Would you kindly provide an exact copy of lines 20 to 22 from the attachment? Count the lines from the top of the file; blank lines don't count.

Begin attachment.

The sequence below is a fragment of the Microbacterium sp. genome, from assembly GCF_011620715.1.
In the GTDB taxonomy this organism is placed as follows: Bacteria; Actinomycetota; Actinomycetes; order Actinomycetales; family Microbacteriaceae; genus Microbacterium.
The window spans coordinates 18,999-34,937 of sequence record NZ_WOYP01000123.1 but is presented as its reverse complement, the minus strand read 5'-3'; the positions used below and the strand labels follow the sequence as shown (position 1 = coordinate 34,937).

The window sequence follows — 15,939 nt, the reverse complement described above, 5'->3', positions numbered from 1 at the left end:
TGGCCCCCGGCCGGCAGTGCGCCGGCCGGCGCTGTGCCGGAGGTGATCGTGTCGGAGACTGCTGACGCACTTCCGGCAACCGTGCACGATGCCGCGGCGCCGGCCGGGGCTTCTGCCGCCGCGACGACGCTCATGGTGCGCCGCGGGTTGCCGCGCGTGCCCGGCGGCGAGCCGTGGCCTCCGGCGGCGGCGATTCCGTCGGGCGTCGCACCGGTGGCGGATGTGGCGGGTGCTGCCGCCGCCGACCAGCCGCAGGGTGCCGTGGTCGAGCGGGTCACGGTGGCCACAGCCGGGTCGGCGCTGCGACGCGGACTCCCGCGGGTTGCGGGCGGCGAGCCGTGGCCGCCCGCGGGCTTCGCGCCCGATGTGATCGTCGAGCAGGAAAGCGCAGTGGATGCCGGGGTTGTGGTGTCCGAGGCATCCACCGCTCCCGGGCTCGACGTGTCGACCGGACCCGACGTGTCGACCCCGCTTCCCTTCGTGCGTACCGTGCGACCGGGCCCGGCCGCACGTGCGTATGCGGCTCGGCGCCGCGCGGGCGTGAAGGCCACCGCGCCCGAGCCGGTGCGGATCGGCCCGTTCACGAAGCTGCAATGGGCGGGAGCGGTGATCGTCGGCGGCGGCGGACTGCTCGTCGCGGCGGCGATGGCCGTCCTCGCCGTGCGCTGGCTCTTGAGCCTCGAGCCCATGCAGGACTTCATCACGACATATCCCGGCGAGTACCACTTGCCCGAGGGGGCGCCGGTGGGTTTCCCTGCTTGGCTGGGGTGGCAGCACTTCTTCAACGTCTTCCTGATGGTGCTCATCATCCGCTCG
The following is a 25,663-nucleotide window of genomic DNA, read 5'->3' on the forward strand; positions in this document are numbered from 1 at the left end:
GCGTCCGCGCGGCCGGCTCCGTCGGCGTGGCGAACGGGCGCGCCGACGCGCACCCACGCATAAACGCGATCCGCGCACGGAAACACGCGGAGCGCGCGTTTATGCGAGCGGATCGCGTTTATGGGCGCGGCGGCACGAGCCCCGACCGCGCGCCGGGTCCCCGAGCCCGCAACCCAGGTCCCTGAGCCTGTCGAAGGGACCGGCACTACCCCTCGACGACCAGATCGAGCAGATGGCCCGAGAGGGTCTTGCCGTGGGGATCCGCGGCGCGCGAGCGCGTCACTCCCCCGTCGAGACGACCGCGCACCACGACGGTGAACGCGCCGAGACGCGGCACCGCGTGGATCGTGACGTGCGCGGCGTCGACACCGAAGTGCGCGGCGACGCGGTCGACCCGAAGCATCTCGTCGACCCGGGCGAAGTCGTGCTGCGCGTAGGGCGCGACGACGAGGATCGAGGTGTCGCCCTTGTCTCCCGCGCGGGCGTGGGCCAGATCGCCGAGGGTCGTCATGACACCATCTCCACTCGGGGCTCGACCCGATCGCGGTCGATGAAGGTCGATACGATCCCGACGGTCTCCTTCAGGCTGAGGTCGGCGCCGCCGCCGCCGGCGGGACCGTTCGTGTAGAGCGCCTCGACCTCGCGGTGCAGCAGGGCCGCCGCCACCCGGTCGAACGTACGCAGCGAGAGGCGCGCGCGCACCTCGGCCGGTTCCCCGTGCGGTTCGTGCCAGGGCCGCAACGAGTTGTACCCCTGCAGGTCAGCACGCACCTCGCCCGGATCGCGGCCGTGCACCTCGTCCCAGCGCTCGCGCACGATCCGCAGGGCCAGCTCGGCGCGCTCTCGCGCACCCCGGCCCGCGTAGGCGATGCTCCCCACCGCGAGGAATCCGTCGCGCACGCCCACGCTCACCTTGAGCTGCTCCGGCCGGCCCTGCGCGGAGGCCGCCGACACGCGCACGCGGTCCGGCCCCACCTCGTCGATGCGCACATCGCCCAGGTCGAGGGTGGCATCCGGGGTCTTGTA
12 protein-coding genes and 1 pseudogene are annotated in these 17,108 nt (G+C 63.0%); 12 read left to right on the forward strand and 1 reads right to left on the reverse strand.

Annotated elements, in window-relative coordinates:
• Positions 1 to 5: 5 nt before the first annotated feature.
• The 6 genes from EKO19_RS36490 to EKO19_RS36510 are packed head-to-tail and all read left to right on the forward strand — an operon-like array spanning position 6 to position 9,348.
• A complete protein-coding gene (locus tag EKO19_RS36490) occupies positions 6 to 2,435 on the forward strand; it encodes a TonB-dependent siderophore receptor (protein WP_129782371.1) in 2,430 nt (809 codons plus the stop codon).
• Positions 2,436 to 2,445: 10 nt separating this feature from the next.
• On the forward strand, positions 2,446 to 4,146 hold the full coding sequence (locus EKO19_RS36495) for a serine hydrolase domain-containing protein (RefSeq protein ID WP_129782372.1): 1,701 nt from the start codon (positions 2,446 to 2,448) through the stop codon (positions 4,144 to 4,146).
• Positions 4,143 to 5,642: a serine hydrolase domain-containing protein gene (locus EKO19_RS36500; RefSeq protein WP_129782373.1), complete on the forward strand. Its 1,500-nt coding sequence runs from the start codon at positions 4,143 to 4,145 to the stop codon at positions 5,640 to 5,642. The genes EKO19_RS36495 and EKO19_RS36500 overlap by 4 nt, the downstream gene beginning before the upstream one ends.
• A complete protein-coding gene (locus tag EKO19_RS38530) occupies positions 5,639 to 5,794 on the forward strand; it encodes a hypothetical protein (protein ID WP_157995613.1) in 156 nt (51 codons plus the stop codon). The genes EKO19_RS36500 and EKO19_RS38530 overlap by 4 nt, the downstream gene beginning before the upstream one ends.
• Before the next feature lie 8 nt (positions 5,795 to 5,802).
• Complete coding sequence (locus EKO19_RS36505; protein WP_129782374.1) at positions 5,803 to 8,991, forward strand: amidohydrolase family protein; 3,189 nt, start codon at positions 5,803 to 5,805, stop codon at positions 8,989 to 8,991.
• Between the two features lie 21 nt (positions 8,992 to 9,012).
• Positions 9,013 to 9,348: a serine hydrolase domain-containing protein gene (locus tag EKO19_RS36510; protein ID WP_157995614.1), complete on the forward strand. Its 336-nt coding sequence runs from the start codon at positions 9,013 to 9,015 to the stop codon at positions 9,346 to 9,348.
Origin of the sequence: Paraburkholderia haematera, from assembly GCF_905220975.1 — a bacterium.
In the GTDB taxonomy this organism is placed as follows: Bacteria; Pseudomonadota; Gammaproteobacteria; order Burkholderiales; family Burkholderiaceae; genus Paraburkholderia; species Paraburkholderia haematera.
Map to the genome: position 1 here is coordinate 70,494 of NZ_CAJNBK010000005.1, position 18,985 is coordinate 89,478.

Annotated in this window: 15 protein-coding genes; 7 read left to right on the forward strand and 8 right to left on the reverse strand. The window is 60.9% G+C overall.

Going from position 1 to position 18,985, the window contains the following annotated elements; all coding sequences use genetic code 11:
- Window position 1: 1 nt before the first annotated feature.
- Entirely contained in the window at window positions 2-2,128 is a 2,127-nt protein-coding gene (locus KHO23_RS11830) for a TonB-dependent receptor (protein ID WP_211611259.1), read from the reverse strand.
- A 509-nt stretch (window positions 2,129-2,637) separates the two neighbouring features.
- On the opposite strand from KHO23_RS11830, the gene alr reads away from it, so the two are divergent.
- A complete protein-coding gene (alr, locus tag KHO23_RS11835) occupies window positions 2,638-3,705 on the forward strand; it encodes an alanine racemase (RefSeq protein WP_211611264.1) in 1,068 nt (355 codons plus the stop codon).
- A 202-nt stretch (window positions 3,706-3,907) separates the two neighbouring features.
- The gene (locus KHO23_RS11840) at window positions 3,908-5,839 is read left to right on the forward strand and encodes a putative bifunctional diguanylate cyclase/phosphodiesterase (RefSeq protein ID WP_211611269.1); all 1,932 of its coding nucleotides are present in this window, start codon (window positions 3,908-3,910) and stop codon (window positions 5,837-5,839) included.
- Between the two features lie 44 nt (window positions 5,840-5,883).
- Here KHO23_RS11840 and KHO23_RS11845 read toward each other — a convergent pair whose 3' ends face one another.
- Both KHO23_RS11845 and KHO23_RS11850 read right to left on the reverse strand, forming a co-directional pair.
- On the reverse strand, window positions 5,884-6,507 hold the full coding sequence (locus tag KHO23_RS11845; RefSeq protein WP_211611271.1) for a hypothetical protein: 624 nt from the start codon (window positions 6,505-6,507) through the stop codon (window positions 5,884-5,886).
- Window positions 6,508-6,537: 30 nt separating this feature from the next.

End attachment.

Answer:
• Positions 9,013 to 9,348: a serine hydrolase domain-containing protein gene (locus tag EKO19_RS36510; protein ID WP_157995614.1), complete on the forward strand. Its 336-nt coding sequence runs from the start codon at positions 9,013 to 9,015 to the stop codon at positions 9,346 to 9,348.
Origin of the sequence: Paraburkholderia haematera, from assembly GCF_905220975.1 — a bacterium.
In the GTDB taxonomy this organism is placed as follows: Bacteria; Pseudomonadota; Gammaproteobacteria; order Burkholderiales; family Burkholderiaceae; genus Paraburkholderia; species Paraburkholderia haematera.